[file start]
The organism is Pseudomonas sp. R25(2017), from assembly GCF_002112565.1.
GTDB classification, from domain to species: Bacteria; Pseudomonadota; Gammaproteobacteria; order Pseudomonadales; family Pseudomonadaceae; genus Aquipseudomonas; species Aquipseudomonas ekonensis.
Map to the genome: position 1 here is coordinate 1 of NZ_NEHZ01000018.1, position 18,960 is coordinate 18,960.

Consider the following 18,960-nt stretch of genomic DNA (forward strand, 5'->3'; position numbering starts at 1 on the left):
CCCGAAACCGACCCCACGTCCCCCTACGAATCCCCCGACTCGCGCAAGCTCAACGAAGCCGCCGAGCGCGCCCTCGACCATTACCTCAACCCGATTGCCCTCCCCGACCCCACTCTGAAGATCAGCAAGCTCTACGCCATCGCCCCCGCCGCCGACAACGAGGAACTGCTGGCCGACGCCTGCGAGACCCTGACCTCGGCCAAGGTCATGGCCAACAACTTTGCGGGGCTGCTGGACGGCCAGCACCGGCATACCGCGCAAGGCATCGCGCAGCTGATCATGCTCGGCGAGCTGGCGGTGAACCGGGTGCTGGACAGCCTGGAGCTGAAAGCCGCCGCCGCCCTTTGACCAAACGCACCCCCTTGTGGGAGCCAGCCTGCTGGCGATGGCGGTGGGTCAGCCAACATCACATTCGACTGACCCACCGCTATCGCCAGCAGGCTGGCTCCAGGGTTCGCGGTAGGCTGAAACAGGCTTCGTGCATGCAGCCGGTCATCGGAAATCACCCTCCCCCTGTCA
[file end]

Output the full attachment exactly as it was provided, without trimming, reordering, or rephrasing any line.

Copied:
The organism is Pseudomonas sp. R25(2017), from assembly GCF_002112565.1.
GTDB classification, from domain to species: Bacteria; Pseudomonadota; Gammaproteobacteria; order Pseudomonadales; family Pseudomonadaceae; genus Aquipseudomonas; species Aquipseudomonas ekonensis.
Map to the genome: position 1 here is coordinate 1 of NZ_NEHZ01000018.1, position 18,960 is coordinate 18,960.

Consider the following 18,960-nt stretch of genomic DNA (forward strand, 5'->3'; position numbering starts at 1 on the left):
CCCGAAACCGACCCCACGTCCCCCTACGAATCCCCCGACTCGCGCAAGCTCAACGAAGCCGCCGAGCGCGCCCTCGACCATTACCTCAACCCGATTGCCCTCCCCGACCCCACTCTGAAGATCAGCAAGCTCTACGCCATCGCCCCCGCCGCCGACAACGAGGAACTGCTGGCCGACGCCTGCGAGACCCTGACCTCGGCCAAGGTCATGGCCAACAACTTTGCGGGGCTGCTGGACGGCCAGCACCGGCATACCGCGCAAGGCATCGCGCAGCTGATCATGCTCGGCGAGCTGGCGGTGAACCGGGTGCTGGACAGCCTGGAGCTGAAAGCCGCCGCCGCCCTTTGACCAAACGCACCCCCTTGTGGGAGCCAGCCTGCTGGCGATGGCGGTGGGTCAGCCAACATCACATTCGACTGACCCACCGCTATCGCCAGCAGGCTGGCTCCAGGGTTCGCGGTAGGCTGAAACAGGCTTCGTGCATGCAGCCGGTCATCGGAAATCACCCTCCCCCTGTCA